Are Your Friendships, Relationships and Interactions With Coworkers Constantly On The Fray?
- Do you and your partner incessantly yell, argue and bicker?
- Do you have difficulty getting along with others, explode in anger as a rule rather than an exception and repeatedly burn bridges with friends, family members and colleagues?
- Do you spend more time taking care of your partner’s needs than you do taking care of yourself?
- Are you chronically single or recently separated and worry that you’ll never have a healthy relationship?
- Do you yearn to have rewarding, fulfilling connections with others, but fear you’re inherently flawed?
Relationships can provide us with joy, love and connectedness. However, they can also cause a great deal of pain and frustration. Perhaps you’re currently in a romantic relationship and are struggling to get along with your partner. You and your partner may constantly yell, criticize and belittle each other, causing you to wonder whether a divorce or breakup is just around the corner. Alternatively, you may be single and wondering why you can’t maintain a long-term partnership. At night you might cry yourself to sleep, worrying that you’ll be single for life. In the past, you might have settled for a partner who was plagued by personal problems, including struggles with depression, anxiety, addiction or anger management issues. You may have felt personally responsible for solving your partner’s problems, but lost your sense of dignity and self respect in the process.
Conversely, you may be the partner who struggles with anger. You might be easily offended and explode at those closest to you, which leads to feelings of guilt and a long string of apologies. Perhaps your worst fear is that your anger will really get out of control, causing you to get arrested, fired from your job or hurt someone you love. You may be longing for healthy, fulfilling interactions with others, but fear that you’re doomed to live a life of solitude.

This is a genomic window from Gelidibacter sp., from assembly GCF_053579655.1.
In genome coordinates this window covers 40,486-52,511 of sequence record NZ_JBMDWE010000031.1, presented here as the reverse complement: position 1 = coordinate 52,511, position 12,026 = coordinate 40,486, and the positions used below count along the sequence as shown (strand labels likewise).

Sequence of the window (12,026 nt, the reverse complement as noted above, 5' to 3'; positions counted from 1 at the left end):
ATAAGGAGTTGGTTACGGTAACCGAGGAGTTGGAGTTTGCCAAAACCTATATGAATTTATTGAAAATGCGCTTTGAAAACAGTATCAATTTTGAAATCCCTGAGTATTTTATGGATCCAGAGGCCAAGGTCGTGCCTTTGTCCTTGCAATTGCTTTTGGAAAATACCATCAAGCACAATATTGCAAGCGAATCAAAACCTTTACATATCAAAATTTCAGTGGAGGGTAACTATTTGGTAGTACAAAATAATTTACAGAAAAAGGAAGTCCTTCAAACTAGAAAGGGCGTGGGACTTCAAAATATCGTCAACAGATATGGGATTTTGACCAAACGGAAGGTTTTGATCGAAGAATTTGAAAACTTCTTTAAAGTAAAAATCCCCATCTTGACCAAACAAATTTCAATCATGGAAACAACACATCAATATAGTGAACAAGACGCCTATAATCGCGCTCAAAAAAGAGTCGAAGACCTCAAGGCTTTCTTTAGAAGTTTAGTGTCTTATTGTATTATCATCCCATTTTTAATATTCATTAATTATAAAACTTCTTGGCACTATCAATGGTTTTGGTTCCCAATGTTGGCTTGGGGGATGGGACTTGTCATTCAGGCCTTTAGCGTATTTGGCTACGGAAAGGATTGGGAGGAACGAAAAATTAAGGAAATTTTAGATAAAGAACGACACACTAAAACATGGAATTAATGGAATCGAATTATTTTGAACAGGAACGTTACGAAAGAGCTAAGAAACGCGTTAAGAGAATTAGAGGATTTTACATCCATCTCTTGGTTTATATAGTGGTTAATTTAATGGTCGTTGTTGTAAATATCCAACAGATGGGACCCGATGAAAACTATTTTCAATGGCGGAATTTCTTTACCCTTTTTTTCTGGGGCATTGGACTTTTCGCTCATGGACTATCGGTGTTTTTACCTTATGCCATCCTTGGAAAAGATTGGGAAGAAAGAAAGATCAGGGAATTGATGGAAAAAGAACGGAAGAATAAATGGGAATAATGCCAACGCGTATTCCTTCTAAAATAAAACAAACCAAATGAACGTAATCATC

Poor Communication Is A Common Source Of Relationship Problems
Relationship difficulties are often due to ineffective and unhealthy communication skills that began developing during childhood. Perhaps your parents often yelled or used aggressive words or behavior to get their needs met. They might have abused alcohol or drugs, struggled with mental illness or some other addiction or were low functioning. The messages you received in childhood may have taught you to be aggressive to get your needs met. Or, perhaps you began sacrificing your own needs in order to care for others, which often leads to codependent relationships in adulthood. Thankfully, relationship counseling can help you unravel unhealthy patterns and provide you with the tools and skills you need to communicate better in your relationships. With the help of an experienced and compassionate therapist, you can create greater harmony in your interactions with others and experience more joy in your life.
Relationship Counseling Can Help You Become a Better Communicator
Therapy can be a gratifying and life-altering solution for those who are looking to move on from negative relationships. I’ve seen many clients go on to forge healthy, rewarding connections with others and believe that healing is possible for you too. In therapy you’ll find a safe space where you’ll be free to discuss your emotions, thoughts and experiences without the fear of judgment or shame. You’ll have a professional, supportive therapist at your side who has the knowledge, expertise and experience to help.
As a therapist, I offer a holistic, eclectic approach to relationship counseling, and will draw from cognitive-behavioral, mind-body, dialectical and many other modalities in order to develop a therapy plan that’s best suited to your unique situation. I offer both short-term and long-term solutions, as well as additional resources you can use at home. I can provide you with recommended readings and informative handouts that can help you find support and healing both in and out of the office.